For immediate release

Increased fragmentation of ‘dark Web’ poses great security challenge, say Chertoff and Simon in new paper

Waterloo, CanadaFebruary 17, 2015It would not be surprising to see the dark Web’s criminal underbelly become more fragmented, and therefore more complicated to investigate given wide-spread online surveillance by states and the recent arrests of cybercriminals. This is according to a new working paper issued by the Global Commission on Internet Governance (GCIG).

The Impact of the Dark Web on Internet Governance and Cyber Security is authored by former US Homeland Security Secretary Michael Chertoff and Tobby Simon, president of the India-based Synergia Foundation.

The new report was recently presented at the GCIG meeting that took place from February 14-15 in London, United Kingdom. The GCIG is a two-year initiative launched by the Centre for International Governance Innovation (CIGI) and Chatham House. Chaired by former Swedish Prime Minister Carl Bildt, the commission will produce a comprehensive stand on the future of multi-stakeholder Internet governance.

In the new report, Chertoff and Simon say “in order to formulate comprehensive strategies and policies for governing the Internet, it is important to consider insights on its farthest reaches — the deep Web and, more importantly, the dark Web.”

The authors acknowledge that “anonymous communications have an important place in our political and social discourse…due to concerns about political or economic retribution.” But the dark Web, a subset of the massive deep Web, has allowed for anonymous cybercriminals to take part in a range illegal activity. As an example, the authors point out that “the dark Web and terrorists seem to complement each other — the latter need an anonymous network that is readily available yet generally inaccessible.”

“While the dark Web may lack the broad appeal that is available on the surface Web, the hidden ecosystem is conducive for propaganda, recruitment, financing and planning, which relates to our original understanding of the dark Web as an unregulated space,” the authors say.

“Providing evidence showing that the dark Web has turned into a major platform for global terrorism and criminal activities is crucial in order for the necessary tools to be developed for monitoring all parts of the Internet,” according to Chertoff and Simon. They recommend the following efforts to monitor the dark Web:

  • mapping the hidden services directory by deploying nodes in the DHT;
  • customer data monitoring by looking for connections to non-standard domains;
  • social site monitoring to spot message exchanges containing new Dark Web domains;
  • hidden service monitoring of new sites for ongoing or later analysis;
  • semantic analysis to track future illegal activities and malicious actors;
  • marketplace profiling to gather information about sellers, users and the kinds of good exchanged.

The Impact of the Dark Web on Internet Governance and Cyber Security is No. 6 in the Global Commission on Internet Governance Paper Series. For more information on the Global Commission on Internet Governance, including its twenty-nine commissioners and thirty-six research advisers, please visit: Follow the commission on Twitter @OurInternetGCIG.


Michael Chertoff, chairman and co-founder of the Chertoff Group and senior of counsel, Covington & Burling LLP, was secretary of the US Department of Homeland Security from 2005 to 2009. Previously, he was a US Court of Appeals judge and chief of the US Department of Justice Criminal Division. He is a magna cum laude graduate of both Harvard Law School and College. He is a commissioner with the Global Commission on Internet Governance.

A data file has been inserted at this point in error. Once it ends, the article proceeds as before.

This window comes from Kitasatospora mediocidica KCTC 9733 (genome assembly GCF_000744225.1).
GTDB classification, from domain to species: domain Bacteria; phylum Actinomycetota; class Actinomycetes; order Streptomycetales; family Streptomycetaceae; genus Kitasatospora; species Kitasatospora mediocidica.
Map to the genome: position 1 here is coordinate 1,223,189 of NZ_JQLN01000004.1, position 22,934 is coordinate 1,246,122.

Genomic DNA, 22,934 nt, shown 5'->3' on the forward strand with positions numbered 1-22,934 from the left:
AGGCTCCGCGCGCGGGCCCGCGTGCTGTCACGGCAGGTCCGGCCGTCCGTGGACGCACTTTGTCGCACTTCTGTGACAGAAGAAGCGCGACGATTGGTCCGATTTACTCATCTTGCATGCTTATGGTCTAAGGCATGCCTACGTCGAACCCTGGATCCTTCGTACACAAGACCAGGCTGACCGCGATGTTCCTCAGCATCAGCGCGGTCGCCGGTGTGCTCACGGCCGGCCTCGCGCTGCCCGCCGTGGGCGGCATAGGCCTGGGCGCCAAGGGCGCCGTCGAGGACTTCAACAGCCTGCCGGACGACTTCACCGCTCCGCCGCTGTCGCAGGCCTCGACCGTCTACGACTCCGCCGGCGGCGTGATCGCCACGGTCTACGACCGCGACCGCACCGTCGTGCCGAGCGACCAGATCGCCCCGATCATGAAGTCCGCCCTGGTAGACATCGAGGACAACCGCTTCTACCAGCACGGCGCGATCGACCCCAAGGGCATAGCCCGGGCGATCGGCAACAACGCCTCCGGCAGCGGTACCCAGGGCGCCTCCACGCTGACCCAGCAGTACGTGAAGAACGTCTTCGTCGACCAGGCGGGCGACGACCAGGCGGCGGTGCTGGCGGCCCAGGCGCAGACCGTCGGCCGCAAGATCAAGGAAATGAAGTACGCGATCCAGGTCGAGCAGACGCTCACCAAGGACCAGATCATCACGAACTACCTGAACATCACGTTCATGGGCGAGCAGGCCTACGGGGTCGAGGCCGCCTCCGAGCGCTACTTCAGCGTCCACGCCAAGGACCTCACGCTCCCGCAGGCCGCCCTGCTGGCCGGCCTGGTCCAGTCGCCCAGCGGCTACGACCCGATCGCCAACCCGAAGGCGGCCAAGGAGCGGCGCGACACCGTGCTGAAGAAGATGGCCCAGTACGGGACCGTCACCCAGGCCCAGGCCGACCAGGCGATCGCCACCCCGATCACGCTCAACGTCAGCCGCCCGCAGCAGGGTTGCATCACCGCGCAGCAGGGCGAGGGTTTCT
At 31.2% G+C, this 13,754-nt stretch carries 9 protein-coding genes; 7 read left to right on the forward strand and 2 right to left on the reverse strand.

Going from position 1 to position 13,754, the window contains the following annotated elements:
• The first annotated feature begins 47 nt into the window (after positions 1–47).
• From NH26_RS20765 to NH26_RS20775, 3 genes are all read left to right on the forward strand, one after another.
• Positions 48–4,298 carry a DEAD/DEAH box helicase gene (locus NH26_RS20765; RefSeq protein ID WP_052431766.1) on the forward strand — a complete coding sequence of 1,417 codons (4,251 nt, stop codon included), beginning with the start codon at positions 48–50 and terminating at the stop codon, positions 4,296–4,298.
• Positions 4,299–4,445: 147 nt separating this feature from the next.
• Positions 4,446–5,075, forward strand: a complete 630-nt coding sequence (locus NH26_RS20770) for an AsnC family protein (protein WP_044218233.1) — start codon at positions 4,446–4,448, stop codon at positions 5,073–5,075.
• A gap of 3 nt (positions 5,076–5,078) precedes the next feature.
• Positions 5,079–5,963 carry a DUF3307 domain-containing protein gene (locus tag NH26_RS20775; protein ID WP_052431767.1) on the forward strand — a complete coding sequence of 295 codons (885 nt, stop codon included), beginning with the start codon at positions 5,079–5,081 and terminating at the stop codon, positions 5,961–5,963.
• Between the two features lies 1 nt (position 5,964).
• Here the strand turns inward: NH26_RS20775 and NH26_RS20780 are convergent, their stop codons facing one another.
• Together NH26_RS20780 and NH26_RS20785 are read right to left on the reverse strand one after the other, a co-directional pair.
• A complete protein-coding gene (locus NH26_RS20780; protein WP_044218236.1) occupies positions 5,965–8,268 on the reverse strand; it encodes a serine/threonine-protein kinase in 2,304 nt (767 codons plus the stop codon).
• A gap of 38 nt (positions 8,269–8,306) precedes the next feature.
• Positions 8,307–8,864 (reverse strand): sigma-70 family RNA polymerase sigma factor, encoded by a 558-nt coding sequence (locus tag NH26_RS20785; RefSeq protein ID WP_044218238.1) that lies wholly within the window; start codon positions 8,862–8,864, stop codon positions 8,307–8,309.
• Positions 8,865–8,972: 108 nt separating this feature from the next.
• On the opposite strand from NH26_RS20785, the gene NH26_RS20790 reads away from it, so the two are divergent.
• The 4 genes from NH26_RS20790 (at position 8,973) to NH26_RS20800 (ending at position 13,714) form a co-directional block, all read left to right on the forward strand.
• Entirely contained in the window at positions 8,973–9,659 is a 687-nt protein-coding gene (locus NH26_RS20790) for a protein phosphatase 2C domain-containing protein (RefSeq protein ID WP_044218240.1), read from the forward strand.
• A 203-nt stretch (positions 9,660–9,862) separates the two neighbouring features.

Tobby Simon is president of The Synergia Foundation, an applied research think tank that works closely with academia, industry and polity to establish impactful solutions in the areas of geo-economics and geo-security. Simon is a commissioner at the Global Commission for Internet Governance and an advisory board member of the Centre for New American Security. He is a graduate of the Harvard Business School and a research affiliate at the Massachusetts Institute of Technology. He is currently pursuing his Ph.D. at the National Institute of Advanced Studies in Bangalore, India.

The Centre for International Governance Innovation (CIGI) is an independent, non-partisan think tank on international governance. Led by experienced practitioners and distinguished academics, CIGI supports research, forms networks, advances policy debate and generates ideas for multilateral governance improvements. Conducting an active agenda of research, events and publications, CIGI’s interdisciplinary work includes collaboration with policy, business and academic communities around the world. CIGI was founded in 2001 by Jim Balsillie, then co-CEO of Research In Motion (BlackBerry), and collaborates with and gratefully acknowledges support from a number of strategic partners, in particular the Government of Canada and the Government of Ontario. For more information, please visit
Chatham House, the Royal Institute of International Affairs, is based in London. Chatham House’s mission is to be a world-leading source of independent analysis, informed debate and influential ideas on how to build a prosperous and secure world for all. The institute: engages governments, the private sector, civil society and its members in open debates and confidential discussions about significant developments in international affairs; produces independent and rigorous analysis of critical global, regional and country-specific challenges and opportunities; and offers new ideas to decision-makers and -shapers on how these could best be tackled from the near- to the long-term. For more information, please visit